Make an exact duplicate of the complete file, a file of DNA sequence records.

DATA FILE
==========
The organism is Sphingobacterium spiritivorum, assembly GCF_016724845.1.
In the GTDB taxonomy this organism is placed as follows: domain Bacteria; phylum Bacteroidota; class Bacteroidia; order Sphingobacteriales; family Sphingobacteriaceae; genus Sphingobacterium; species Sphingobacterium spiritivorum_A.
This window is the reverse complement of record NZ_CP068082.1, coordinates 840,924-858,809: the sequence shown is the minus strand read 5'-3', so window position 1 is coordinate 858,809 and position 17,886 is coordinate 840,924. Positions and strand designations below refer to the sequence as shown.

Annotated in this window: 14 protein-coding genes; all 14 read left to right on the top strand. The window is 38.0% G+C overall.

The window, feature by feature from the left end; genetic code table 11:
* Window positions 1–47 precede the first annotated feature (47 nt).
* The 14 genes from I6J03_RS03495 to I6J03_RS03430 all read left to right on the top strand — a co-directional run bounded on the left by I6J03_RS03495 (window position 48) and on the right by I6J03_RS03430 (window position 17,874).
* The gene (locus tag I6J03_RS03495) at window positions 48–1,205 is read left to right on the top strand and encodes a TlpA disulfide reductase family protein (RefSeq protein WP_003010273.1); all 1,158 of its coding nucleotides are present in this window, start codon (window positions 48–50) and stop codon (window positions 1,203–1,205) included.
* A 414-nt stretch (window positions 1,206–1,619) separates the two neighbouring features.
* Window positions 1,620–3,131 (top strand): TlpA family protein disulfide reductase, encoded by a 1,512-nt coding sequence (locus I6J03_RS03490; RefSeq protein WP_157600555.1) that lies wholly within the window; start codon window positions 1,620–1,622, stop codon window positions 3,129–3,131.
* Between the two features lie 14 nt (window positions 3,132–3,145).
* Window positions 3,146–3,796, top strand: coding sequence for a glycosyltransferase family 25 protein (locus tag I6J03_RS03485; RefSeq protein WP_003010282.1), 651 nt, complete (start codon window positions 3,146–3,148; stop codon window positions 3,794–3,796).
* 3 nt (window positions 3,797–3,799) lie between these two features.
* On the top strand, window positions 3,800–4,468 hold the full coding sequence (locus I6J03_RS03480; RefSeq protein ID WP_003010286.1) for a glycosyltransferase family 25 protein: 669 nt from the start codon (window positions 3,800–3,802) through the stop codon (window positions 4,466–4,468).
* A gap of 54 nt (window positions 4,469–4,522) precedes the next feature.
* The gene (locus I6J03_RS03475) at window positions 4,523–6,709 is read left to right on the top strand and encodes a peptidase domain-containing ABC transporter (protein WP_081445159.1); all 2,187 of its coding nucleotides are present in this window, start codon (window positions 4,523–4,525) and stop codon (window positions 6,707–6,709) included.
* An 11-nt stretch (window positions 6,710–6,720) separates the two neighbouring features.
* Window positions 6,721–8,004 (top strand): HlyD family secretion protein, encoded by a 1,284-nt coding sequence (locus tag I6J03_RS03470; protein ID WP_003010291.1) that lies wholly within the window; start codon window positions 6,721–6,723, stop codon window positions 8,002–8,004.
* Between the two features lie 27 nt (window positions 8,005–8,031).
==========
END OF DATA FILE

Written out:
The organism is Sphingobacterium spiritivorum, assembly GCF_016724845.1.
In the GTDB taxonomy this organism is placed as follows: domain Bacteria; phylum Bacteroidota; class Bacteroidia; order Sphingobacteriales; family Sphingobacteriaceae; genus Sphingobacterium; species Sphingobacterium spiritivorum_A.
This window is the reverse complement of record NZ_CP068082.1, coordinates 840,924-858,809: the sequence shown is the minus strand read 5'-3', so window position 1 is coordinate 858,809 and position 17,886 is coordinate 840,924. Positions and strand designations below refer to the sequence as shown.

Annotated in this window: 14 protein-coding genes; all 14 read left to right on the top strand. The window is 38.0% G+C overall.

The window, feature by feature from the left end; genetic code table 11:
* Window positions 1–47 precede the first annotated feature (47 nt).
* The 14 genes from I6J03_RS03495 to I6J03_RS03430 all read left to right on the top strand — a co-directional run bounded on the left by I6J03_RS03495 (window position 48) and on the right by I6J03_RS03430 (window position 17,874).
* The gene (locus tag I6J03_RS03495) at window positions 48–1,205 is read left to right on the top strand and encodes a TlpA disulfide reductase family protein (RefSeq protein WP_003010273.1); all 1,158 of its coding nucleotides are present in this window, start codon (window positions 48–50) and stop codon (window positions 1,203–1,205) included.
* A 414-nt stretch (window positions 1,206–1,619) separates the two neighbouring features.
* Window positions 1,620–3,131 (top strand): TlpA family protein disulfide reductase, encoded by a 1,512-nt coding sequence (locus I6J03_RS03490; RefSeq protein WP_157600555.1) that lies wholly within the window; start codon window positions 1,620–1,622, stop codon window positions 3,129–3,131.
* Between the two features lie 14 nt (window positions 3,132–3,145).
* Window positions 3,146–3,796, top strand: coding sequence for a glycosyltransferase family 25 protein (locus tag I6J03_RS03485; RefSeq protein WP_003010282.1), 651 nt, complete (start codon window positions 3,146–3,148; stop codon window positions 3,794–3,796).
* 3 nt (window positions 3,797–3,799) lie between these two features.
* On the top strand, window positions 3,800–4,468 hold the full coding sequence (locus I6J03_RS03480; RefSeq protein ID WP_003010286.1) for a glycosyltransferase family 25 protein: 669 nt from the start codon (window positions 3,800–3,802) through the stop codon (window positions 4,466–4,468).
* A gap of 54 nt (window positions 4,469–4,522) precedes the next feature.
* The gene (locus I6J03_RS03475) at window positions 4,523–6,709 is read left to right on the top strand and encodes a peptidase domain-containing ABC transporter (protein WP_081445159.1); all 2,187 of its coding nucleotides are present in this window, start codon (window positions 4,523–4,525) and stop codon (window positions 6,707–6,709) included.
* An 11-nt stretch (window positions 6,710–6,720) separates the two neighbouring features.
* Window positions 6,721–8,004 (top strand): HlyD family secretion protein, encoded by a 1,284-nt coding sequence (locus tag I6J03_RS03470; protein ID WP_003010291.1) that lies wholly within the window; start codon window positions 6,721–6,723, stop codon window positions 8,002–8,004.
* Between the two features lie 27 nt (window positions 8,005–8,031).